"If you only had living taxa to figure out relationships within this group of animals, you would miss a large amount of diversity and part of the picture of what is going on," says Michelle Spaulding, lead author of the study and a graduate student affiliated with the American Museum of Natural History. "Indohyus is interesting because this fossil combines an herbivore's dentition with adaptations such as ear bones that are adapted for hearing under water and are traditionally associated with whales only."
The origin of whales, dolphins, and porpoises—with their highly modified legs and lack of hair—has long been a quandary for mammalogists. About 60 years ago, researchers first suggested that cetaceans were related to plant-eating ungulates, specifically to even-toed, artiodactyl mammals like sheep, antelope and pigs. In other words, carnivorous killer whales and fish-eating dolphins were argued to fit close to the herbivorous hoofed animal group. More recent genetic research found that among artiodactyls, hippos are the cetaceans' closest living relatives.

Because no one would ever link hippos and whales based on their appearance, fossil evidence became an important way to determine the precise evolutionary steps that cetacean ancestors took. Traditionally, the origin of whales was linked to the mesonychids, an extinct group of carnivores that had singly-hoofed toes. The recent discovery of Indohyus, a clearly water-adapted herbivore, complicates this picture (as new fossils often do) because of ear bones similar to those of modern cetaceans, which are theorized to help the animal have heard better while under the water.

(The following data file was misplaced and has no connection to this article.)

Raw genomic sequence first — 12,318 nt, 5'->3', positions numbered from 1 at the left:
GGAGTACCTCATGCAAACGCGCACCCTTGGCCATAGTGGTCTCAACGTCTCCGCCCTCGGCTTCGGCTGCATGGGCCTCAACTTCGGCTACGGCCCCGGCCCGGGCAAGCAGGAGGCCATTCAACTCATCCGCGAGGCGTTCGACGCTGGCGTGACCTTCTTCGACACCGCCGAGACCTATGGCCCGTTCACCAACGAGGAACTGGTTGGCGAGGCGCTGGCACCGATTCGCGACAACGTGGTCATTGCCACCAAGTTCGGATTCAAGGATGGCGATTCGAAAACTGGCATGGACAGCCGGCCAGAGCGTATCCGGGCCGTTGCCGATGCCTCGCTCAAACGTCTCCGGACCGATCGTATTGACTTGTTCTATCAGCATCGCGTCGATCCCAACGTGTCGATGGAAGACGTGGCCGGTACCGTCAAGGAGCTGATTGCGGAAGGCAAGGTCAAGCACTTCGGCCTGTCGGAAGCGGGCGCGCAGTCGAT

To tease apart different potential evolutionary histories (whether carnivory or water adaptations occurred first; the mesonychid or Indohyus relatedness ideas), Spaulding and colleagues mapped the evolutionary relationships among more than 80 living and fossil taxa (in other words, species and/or genera). These taxa were scored for 661 morphological and behavioral characters (such as presence of hair or the shape of and ankle bone). Forty-nine new DNA sequences from five nuclear genes were also added to the mix of more than 47,000 characters; both morphological and genetic data build on previous analyses by authors Maureen O'Leary of Stony Brook University and John Gatesy of University of California at Riverside. In addition, Indohyus, carnivores (dogs and cats), and an archaic group of meat-eating mammals called creodonts were included.